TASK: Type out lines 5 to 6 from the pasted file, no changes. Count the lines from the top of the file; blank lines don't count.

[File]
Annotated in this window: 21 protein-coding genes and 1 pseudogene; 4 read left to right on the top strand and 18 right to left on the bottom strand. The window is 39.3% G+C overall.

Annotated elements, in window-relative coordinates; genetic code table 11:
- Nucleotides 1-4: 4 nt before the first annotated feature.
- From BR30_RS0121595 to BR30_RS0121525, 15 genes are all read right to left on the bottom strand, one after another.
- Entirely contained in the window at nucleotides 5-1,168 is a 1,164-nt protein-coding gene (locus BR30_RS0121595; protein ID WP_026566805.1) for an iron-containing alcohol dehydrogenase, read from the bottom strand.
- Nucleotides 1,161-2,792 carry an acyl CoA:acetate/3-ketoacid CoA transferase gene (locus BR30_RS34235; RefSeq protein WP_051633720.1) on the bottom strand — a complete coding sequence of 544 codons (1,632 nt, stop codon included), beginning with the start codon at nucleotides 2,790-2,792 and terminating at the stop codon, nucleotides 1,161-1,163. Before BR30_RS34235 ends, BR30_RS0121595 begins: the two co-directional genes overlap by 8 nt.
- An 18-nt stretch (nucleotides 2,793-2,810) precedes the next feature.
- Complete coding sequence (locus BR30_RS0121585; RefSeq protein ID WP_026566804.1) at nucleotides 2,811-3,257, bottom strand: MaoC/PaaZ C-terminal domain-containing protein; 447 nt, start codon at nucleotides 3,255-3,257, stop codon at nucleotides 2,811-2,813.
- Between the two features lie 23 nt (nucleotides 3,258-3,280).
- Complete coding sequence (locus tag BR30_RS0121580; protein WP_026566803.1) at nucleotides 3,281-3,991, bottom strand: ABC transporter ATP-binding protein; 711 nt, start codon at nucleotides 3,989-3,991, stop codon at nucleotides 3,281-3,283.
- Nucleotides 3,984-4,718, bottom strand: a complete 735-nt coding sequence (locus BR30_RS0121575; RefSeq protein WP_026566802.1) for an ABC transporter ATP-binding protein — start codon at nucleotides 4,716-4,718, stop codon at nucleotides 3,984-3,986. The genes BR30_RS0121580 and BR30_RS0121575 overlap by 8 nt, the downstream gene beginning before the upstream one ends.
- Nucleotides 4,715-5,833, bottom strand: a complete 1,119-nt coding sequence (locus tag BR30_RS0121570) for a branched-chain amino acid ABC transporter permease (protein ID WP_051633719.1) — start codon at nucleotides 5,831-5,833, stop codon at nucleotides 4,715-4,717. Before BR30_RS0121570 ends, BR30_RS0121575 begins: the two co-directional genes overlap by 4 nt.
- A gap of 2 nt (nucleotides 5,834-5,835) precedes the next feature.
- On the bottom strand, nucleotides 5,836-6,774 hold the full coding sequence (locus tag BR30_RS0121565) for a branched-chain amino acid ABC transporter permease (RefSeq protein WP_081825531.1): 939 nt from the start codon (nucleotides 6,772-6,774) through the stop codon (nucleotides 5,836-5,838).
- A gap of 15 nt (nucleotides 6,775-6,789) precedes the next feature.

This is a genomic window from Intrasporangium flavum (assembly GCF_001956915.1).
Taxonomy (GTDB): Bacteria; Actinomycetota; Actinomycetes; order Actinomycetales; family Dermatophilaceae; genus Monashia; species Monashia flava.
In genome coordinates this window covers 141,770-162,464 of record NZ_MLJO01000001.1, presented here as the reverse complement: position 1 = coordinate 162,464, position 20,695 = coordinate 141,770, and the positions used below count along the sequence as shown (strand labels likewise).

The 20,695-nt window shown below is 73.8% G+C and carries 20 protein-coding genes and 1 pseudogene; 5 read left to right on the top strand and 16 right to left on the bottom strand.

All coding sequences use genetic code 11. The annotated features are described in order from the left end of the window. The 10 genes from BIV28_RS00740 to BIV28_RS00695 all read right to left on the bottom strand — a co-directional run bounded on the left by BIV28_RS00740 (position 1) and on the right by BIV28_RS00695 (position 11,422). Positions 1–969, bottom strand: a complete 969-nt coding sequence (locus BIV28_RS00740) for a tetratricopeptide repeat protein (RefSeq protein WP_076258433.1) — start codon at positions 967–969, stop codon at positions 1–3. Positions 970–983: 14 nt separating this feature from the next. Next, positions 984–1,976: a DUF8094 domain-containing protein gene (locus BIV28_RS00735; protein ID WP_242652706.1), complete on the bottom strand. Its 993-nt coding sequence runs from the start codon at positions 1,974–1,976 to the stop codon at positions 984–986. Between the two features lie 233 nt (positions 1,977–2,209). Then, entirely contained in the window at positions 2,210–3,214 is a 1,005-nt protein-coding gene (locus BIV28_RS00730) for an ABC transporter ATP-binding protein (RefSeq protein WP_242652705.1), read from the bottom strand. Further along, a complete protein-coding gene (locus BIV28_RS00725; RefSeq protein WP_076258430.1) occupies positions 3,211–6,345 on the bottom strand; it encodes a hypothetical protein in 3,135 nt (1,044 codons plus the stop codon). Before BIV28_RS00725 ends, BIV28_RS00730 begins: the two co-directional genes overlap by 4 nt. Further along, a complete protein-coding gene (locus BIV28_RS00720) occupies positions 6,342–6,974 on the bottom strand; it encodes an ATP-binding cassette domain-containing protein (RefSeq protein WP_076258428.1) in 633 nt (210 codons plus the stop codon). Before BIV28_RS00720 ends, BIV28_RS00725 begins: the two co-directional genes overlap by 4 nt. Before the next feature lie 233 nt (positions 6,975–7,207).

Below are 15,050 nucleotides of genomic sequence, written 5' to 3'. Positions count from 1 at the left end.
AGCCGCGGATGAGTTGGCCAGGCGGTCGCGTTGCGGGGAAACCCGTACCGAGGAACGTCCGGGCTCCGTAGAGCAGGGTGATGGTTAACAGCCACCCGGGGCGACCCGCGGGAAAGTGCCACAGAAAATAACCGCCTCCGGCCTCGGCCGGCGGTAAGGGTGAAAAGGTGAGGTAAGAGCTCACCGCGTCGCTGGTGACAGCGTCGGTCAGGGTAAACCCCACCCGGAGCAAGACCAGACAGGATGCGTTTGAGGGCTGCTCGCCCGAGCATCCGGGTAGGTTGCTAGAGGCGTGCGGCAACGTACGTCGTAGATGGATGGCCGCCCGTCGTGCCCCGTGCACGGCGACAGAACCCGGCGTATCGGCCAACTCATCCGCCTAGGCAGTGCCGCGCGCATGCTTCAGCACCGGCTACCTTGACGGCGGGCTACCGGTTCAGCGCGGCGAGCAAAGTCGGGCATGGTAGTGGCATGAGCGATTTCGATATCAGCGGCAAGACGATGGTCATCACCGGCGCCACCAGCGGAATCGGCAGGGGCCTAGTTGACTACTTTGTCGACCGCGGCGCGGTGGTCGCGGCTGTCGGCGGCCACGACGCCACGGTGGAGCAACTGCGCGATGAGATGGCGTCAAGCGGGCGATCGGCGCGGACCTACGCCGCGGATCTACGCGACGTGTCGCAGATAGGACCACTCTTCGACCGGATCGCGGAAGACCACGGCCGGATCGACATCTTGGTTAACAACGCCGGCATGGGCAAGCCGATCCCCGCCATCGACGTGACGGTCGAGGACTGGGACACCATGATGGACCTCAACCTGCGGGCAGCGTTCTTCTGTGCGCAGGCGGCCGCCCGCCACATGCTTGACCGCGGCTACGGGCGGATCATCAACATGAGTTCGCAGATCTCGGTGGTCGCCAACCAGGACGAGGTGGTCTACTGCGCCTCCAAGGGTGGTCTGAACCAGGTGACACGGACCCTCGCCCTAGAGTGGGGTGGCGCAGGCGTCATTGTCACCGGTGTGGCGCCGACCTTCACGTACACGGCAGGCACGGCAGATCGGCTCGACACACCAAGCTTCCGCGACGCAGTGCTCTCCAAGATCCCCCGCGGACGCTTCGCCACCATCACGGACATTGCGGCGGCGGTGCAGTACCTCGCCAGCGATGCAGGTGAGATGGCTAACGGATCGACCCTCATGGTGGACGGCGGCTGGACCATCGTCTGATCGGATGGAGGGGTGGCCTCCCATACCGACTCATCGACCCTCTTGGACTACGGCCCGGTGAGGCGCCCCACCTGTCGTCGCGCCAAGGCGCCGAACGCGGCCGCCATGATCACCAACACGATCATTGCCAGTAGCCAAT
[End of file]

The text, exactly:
- Entirely contained in the window at nucleotides 5-1,168 is a 1,164-nt protein-coding gene (locus BR30_RS0121595; protein ID WP_026566805.1) for an iron-containing alcohol dehydrogenase, read from the bottom strand.
- Nucleotides 1,161-2,792 carry an acyl CoA:acetate/3-ketoacid CoA transferase gene (locus BR30_RS34235; RefSeq protein WP_051633720.1) on the bottom strand — a complete coding sequence of 544 codons (1,632 nt, stop codon included), beginning with the start codon at nucleotides 2,790-2,792 and terminating at the stop codon, nucleotides 1,161-1,163. Before BR30_RS34235 ends, BR30_RS0121595 begins: the two co-directional genes overlap by 8 nt.